Tickets are available, up to kick-off times, from the ticket office which is located at the front of the stadium, just down the exit ramps from the Azteca station. Tickets start from as little as 150 pesos (15 U.S. Dollars as of 2009). For bigger matches such as Club América's games against Chivas de Guadalajara, Cruz Azul and UNAM Pumas where sellouts are common, numerous touts circulate offering tickets at competitive prices.

Names

Estadio Azteca.

The name "Azteca" is a tribute to the Aztec heritage of Mexico City. The stadium has never been the Olympic Stadium. This role in 1968 was for Estadio Olímpico Universitario. The stadium is now owned by Mexican TV consortium Televisa. In order to avoid people associating the stadium's name with that of its rival TV Azteca, Televisa officially changed the stadium's name to Guillermo Cañedo, a top executive, long-time football advocate at Televisa and prominent member of the executive committee of FIFA. The change took place in 1997, following Cañedo's death on January 20, 1997.[4] However the change did not go well with the general population, who generally refused to refer to the stadium by its formally new name. Following a schism where two of Cañedo's sons, who worked at Televisa, switched camps and went to TV Azteca,[5] Televisa quietly returned the stadium's name to its original version. Some people did not even notice, as they usually referred to the stadium as "Azteca" during the name change.

The stadium has been given the nickname of "Coloso de Santa Ursula" which, in English, means "Colossus of Saint Ursula", due to its large structure. Santa Ursula refers to the part of town where the stadium resides in Mexico City.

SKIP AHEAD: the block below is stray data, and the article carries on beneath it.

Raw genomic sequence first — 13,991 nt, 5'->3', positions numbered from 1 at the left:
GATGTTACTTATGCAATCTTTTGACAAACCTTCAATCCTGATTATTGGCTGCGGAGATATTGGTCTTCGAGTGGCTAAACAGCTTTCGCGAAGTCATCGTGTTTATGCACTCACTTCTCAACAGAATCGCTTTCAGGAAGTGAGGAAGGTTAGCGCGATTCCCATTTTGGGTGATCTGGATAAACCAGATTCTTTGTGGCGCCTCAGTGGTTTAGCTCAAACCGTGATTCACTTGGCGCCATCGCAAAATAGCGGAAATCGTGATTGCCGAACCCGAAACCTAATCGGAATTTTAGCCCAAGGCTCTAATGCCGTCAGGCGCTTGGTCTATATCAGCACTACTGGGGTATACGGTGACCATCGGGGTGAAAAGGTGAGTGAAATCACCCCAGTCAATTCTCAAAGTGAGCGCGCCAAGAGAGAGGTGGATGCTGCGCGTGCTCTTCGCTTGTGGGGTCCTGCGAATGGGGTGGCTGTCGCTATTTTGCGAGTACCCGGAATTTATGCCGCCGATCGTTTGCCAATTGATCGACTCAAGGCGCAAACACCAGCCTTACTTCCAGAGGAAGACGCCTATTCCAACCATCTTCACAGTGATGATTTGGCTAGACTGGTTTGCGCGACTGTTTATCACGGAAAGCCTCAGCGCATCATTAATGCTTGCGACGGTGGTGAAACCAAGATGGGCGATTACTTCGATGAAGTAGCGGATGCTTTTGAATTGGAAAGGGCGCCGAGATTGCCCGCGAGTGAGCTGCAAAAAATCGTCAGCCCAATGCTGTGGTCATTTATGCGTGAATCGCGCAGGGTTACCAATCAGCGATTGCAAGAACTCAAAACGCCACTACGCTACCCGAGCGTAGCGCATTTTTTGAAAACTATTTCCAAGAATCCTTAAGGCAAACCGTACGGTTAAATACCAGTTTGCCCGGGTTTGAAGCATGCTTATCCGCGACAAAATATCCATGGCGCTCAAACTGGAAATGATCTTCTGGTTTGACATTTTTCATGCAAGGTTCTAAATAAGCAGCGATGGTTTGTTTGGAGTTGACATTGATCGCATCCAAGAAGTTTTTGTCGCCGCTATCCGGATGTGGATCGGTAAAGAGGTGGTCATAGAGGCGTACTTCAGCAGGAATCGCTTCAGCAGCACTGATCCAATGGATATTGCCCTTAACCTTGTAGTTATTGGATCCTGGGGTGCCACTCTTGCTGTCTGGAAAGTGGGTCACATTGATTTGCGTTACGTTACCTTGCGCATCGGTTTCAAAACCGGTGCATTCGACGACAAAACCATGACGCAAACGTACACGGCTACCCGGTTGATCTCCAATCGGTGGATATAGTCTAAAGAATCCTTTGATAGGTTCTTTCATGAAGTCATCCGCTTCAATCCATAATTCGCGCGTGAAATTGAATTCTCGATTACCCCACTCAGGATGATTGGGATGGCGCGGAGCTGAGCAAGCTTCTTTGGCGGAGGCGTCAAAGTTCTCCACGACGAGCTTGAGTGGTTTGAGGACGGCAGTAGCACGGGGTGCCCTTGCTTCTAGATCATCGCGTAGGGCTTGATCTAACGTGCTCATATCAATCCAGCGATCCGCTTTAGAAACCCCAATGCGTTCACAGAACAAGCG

Monuments and Memorials

A bronze plaque of Maradona's "Goal of the Century" was placed outside the stadium. In addition, a monument memorializes the "Game of the Century."

See also

References

  1. ^ Localización Estadio Azteca :: Infografía :: esmas
  2. ^ "Cronología Estadio Azteca". http://www.esmas.com/estadioazteca/quienes/. Retrieved 2007-09-13.  
  3. ^ "Pide Juan Pablo II "superar" deficiencias en el progreso social". http://www.jornada.unam.mx/1999/01/26/llama.html. Retrieved 2007-10-12.  
  4. ^ "Mexican businessman Guillermo Cañedo died yesterday". http://www.jornada.unam.mx/1997/01/21/canedo.html. Retrieved 2007-09-13.  
  5. ^ Martínez, César. "Cañedo Whites go to TV Azteca". http://www.jornada.unam.mx/1998/01/07/canedo.html. Retrieved 2007-09-13.  

Further reading

External links

Coordinates: 19°18′10.48″N 99°9′1.59″W / 19.3029111°N 99.1504417°W / 19.3029111; -99.1504417

Preceded by
Tokyo Olympic Stadium
Tokyo
Olympic Football tournament
Final Venue

1968
Succeeded by
Olympiastadion
Munich
Preceded by
Wembley Stadium
London
FIFA World Cup
Final Venue

1970
Succeeded by
Olympiastadion
Munich
Preceded by
Santiago Bernabéu
Madrid
FIFA World Cup
Final Venue

1986
Succeeded by
Stadio Olimpico
Rome
Preceded by
King Fahd II Stadium
Riyadh
FIFA Confederations Cup
Final Venue

1999
Succeeded by
International Stadium Yokohama
Yokohama
Preceded by
Los Angeles Memorial Coliseum
Los Angeles
CONCACAF Gold Cup
Final Venue

1993
Succeeded by
Los Angeles Memorial Coliseum
Los Angeles
Preceded by
Rose Bowl
Pasadena
CONCACAF Gold Cup
Final Venue

2003
Succeeded by
Giants Stadium
East Rutherford
Preceded by
first venue
National Football League
Host stadium of international regular season game
San Francisco 49ers v. Arizona Cardinals

2 October 2005
Succeeded by
Wembley Stadium, London, England
New York Giants v. Miami Dolphins
28 October 2007